BY ESTHER J. CEPEDA, Washington Post Writers Group
CHICAGO -- If you use books to go somewhere you know practically nothing about, and meet someone you might not ordinarily get a chance to know, here are three that will transport you to interesting places you may (or may not) want to visit in real life.
“Townie: A Memoir” is written by Andre Dubus III, who has garnered critical acclaim for his novel “House of Sand and Fog” and his most recent, “Dirty Love.”
“Townie” takes you into the jaws of white poverty. And though this is a memoir and not fiction, the plain telling of a hardscrabble single-parent upbringing through a series of small Massachusetts mill towns makes this a literary text.
That as a teen, our subject, the son of an award-winning novelist in his own right, did not know where Manhattan was and had never attended a baseball game speaks to the drama of a rise from practically nothing to a successful writerly existence. Yet even after his first few book deals, the adult author worked construction to help his family.
“Townie” delivers a compelling story, but it’s Dubus’ sparse prose that makes it sing:
“I was back from Texas living in a third-floor walk-up in Lynn, Massachusetts. It was a town southeast of Haverhill, a town of welfare projects and brick tenements, Cambodian and Latino street gangs, the smell of the ocean blowing in over the barrooms and alleyways and strip malls. ... I was 22 years old and I’d become a Marxist. That’s what Texas did to me, took my hatred of bullies and bullying and institutionalized it.”
Derek B. Miller’s novel “Norwegian by Night” is about Sheldon Horowitz, an 82-year-old widower who finds himself emotionally reliving his dead son’s childhood after he saves a toddler from the hands of a Serbian killer who offed the kid’s mother.
The story alone is engaging enough, but the twist is that Horowitz, a New Yorker through and through, plays hero after moving in with his granddaughter and her Norwegian husband, in Oslo.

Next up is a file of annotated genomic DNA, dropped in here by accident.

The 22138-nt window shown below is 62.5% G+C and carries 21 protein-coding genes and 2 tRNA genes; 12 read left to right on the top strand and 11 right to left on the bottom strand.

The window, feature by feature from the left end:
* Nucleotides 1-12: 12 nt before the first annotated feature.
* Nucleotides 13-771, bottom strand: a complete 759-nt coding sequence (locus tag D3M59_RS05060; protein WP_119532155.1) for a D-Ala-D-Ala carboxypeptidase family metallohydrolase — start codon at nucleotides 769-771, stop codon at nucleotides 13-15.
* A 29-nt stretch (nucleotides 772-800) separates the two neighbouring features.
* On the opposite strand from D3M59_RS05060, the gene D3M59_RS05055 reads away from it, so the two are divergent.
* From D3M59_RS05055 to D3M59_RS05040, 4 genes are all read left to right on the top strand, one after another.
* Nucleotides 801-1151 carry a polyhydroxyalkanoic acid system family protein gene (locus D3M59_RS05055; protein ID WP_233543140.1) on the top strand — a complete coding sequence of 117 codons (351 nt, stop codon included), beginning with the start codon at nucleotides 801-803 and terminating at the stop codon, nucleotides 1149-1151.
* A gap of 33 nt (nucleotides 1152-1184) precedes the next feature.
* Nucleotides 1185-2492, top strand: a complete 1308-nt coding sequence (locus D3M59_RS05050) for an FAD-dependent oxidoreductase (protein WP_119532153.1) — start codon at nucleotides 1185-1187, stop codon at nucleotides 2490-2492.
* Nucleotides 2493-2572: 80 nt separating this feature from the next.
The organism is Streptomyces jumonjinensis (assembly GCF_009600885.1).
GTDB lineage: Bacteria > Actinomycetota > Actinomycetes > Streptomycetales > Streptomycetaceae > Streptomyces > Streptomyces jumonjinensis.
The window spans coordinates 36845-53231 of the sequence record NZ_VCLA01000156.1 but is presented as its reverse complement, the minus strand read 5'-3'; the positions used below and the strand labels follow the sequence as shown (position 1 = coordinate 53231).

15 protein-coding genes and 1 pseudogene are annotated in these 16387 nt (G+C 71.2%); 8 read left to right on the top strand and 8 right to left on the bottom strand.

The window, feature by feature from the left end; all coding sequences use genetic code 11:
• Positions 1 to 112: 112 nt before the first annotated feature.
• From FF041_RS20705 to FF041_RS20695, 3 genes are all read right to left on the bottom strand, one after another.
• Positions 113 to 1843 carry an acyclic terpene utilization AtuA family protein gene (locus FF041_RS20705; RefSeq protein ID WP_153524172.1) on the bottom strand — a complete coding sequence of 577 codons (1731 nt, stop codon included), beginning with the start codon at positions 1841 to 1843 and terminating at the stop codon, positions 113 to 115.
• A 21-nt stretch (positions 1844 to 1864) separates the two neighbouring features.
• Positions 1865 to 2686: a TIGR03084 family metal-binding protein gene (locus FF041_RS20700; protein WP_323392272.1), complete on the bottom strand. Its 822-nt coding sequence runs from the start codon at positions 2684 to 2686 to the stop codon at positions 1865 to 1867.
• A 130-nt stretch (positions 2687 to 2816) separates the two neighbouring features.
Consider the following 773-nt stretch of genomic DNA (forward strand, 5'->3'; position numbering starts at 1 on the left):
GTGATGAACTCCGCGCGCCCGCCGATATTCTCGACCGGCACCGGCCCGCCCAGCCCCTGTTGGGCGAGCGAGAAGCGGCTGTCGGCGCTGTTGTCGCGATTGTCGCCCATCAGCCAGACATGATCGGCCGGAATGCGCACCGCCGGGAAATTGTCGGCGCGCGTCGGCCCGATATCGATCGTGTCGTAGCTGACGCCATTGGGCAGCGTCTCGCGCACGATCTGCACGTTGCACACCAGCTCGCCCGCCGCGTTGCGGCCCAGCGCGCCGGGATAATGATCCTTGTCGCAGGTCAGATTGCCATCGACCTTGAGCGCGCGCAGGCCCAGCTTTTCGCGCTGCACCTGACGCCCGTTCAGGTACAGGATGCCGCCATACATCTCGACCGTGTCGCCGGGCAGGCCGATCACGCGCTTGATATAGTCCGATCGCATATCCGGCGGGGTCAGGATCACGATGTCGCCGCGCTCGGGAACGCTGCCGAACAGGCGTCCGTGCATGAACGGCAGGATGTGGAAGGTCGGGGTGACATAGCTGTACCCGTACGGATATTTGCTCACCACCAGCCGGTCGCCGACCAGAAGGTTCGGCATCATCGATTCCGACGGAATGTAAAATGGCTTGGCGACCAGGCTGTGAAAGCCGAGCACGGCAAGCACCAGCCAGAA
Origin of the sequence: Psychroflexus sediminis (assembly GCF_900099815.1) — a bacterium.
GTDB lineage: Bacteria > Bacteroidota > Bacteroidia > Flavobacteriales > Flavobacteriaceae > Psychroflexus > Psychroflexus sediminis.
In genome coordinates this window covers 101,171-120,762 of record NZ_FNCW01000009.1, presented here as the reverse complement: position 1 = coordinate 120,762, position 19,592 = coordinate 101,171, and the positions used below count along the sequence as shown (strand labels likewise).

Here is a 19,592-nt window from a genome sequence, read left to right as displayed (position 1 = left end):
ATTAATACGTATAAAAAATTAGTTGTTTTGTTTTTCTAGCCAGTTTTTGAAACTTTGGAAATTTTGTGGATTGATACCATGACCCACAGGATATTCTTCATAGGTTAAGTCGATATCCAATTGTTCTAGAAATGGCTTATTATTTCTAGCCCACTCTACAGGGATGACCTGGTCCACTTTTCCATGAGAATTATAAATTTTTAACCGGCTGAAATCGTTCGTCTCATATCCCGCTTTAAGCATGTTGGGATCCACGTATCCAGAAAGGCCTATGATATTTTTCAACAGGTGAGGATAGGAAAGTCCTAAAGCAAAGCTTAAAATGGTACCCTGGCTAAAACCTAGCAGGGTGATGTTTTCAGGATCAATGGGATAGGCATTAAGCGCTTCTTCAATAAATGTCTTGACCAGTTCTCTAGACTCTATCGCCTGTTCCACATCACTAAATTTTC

In addition to a quick-moving mystery, we get to experience Norway through the eyes of a decorated Navy man who saw action in Korea and can hardly believe he ended up in the expensive “Land of the Midnight Sun” with its postcard-perfect fjords and eye-popping socialism.
Miller writes: “It irritates Sheldon to no end that movie theaters in Oslo assign seating to its patrons. ‘You think we can’t sort it out for ourselves? We need supervision? Direction?’ He says this to the innocent girl behind the ticket counter. ... ‘In the Land of the Free, we sit where we like. We sit where we can.’”
Lastly, travel to the American Southwest and parts thereabout with Luis Alberto Urrea, 2005 Pulitzer Prize finalist for nonfiction and best-selling novelist, in his new short-story collection, “The Water Museum.”
Throughout 13 stories, Urrea introduces us to a wide cast of sad, desperate, yet familiar characters who are so real and alive you wonder why you’ve never read about them before.
Every one of these stories is a work of art, and what unifies them is that whether we’re inside the getaway car of a pair of brothers looting foreclosed homes, in a narco helicopter flying above Mexico’s drug corridors, or on South Dakota’s Pine Ridge reservation, the protagonists surprise you. They are human with flaws and beauty, and their lives’ tensions seem to flow from being uniquely out of place in their surroundings.
In the story “The Sous Chefs of Iogua,” Urrea lets us peep in on a painfully awkward and hilarious Thanksgiving feast in small-town Iowa between new Mexican immigrants and an old codger just looking for comfort food.
A strange white sauce elicits a tirade from the crotchety old-timer: “Is it too ... much to ask that somebody pay the slightest ... attention to our traditions and history and stop wrecking everything? Could you learn the language? Could you cook a simple meal that anybody from here would recognize as real food? Am I asking too much?”
Urrea’s Juan, who didn’t want to eat runny mashed potatoes either, retorts: “Yeah, jefe. That’s what Geronimo said.”
As the summer wanes, explore a foreign place through literature. As Stephen King’s young Jake Chambers said to the time-traveling, world-shuffling eponymous character of “The Gunslinger”: “Go then. There are other worlds than these.”
Esther J. Cepeda is a Nationally Syndicated Columnist with the Washington Post Writers Group.
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